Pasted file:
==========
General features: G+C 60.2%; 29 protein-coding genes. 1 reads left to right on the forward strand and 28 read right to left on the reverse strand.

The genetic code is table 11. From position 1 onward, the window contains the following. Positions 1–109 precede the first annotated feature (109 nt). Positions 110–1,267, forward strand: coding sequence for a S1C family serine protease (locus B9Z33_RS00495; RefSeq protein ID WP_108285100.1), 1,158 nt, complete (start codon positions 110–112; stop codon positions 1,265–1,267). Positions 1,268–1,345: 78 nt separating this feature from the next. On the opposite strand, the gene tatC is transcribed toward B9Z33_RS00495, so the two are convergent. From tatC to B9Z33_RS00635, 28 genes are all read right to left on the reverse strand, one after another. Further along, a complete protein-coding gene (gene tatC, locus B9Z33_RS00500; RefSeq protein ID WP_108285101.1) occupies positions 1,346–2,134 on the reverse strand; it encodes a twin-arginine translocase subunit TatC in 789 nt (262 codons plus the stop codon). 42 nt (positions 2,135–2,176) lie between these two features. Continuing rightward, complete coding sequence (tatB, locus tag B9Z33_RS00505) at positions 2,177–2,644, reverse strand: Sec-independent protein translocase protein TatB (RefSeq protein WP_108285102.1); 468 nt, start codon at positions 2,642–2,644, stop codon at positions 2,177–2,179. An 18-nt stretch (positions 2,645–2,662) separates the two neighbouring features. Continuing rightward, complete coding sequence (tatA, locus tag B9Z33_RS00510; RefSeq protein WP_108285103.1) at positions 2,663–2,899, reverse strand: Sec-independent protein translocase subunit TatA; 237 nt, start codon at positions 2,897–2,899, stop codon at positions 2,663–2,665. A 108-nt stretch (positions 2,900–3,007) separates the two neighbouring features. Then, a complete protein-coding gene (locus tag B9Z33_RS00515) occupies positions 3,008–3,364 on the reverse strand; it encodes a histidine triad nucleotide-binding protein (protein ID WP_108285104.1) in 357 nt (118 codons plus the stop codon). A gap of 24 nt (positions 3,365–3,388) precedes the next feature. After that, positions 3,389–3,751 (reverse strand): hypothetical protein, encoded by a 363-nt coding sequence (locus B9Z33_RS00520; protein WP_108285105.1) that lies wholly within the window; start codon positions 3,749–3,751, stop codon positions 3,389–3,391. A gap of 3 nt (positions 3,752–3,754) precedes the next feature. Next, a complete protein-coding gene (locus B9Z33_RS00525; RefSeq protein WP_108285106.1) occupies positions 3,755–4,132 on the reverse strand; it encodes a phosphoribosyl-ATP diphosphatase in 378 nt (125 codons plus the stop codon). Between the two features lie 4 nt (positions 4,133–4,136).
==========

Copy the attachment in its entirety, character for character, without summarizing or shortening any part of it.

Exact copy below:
General features: G+C 60.2%; 29 protein-coding genes. 1 reads left to right on the forward strand and 28 read right to left on the reverse strand.

The genetic code is table 11. From position 1 onward, the window contains the following. Positions 1–109 precede the first annotated feature (109 nt). Positions 110–1,267, forward strand: coding sequence for a S1C family serine protease (locus B9Z33_RS00495; RefSeq protein ID WP_108285100.1), 1,158 nt, complete (start codon positions 110–112; stop codon positions 1,265–1,267). Positions 1,268–1,345: 78 nt separating this feature from the next. On the opposite strand, the gene tatC is transcribed toward B9Z33_RS00495, so the two are convergent. From tatC to B9Z33_RS00635, 28 genes are all read right to left on the reverse strand, one after another. Further along, a complete protein-coding gene (gene tatC, locus B9Z33_RS00500; RefSeq protein ID WP_108285101.1) occupies positions 1,346–2,134 on the reverse strand; it encodes a twin-arginine translocase subunit TatC in 789 nt (262 codons plus the stop codon). 42 nt (positions 2,135–2,176) lie between these two features. Continuing rightward, complete coding sequence (tatB, locus tag B9Z33_RS00505) at positions 2,177–2,644, reverse strand: Sec-independent protein translocase protein TatB (RefSeq protein WP_108285102.1); 468 nt, start codon at positions 2,642–2,644, stop codon at positions 2,177–2,179. An 18-nt stretch (positions 2,645–2,662) separates the two neighbouring features. Continuing rightward, complete coding sequence (tatA, locus tag B9Z33_RS00510; RefSeq protein WP_108285103.1) at positions 2,663–2,899, reverse strand: Sec-independent protein translocase subunit TatA; 237 nt, start codon at positions 2,897–2,899, stop codon at positions 2,663–2,665. A 108-nt stretch (positions 2,900–3,007) separates the two neighbouring features. Then, a complete protein-coding gene (locus tag B9Z33_RS00515) occupies positions 3,008–3,364 on the reverse strand; it encodes a histidine triad nucleotide-binding protein (protein ID WP_108285104.1) in 357 nt (118 codons plus the stop codon). A gap of 24 nt (positions 3,365–3,388) precedes the next feature. After that, positions 3,389–3,751 (reverse strand): hypothetical protein, encoded by a 363-nt coding sequence (locus B9Z33_RS00520; protein WP_108285105.1) that lies wholly within the window; start codon positions 3,749–3,751, stop codon positions 3,389–3,391. A gap of 3 nt (positions 3,752–3,754) precedes the next feature. Next, a complete protein-coding gene (locus B9Z33_RS00525; RefSeq protein WP_108285106.1) occupies positions 3,755–4,132 on the reverse strand; it encodes a phosphoribosyl-ATP diphosphatase in 378 nt (125 codons plus the stop codon). Between the two features lie 4 nt (positions 4,133–4,136).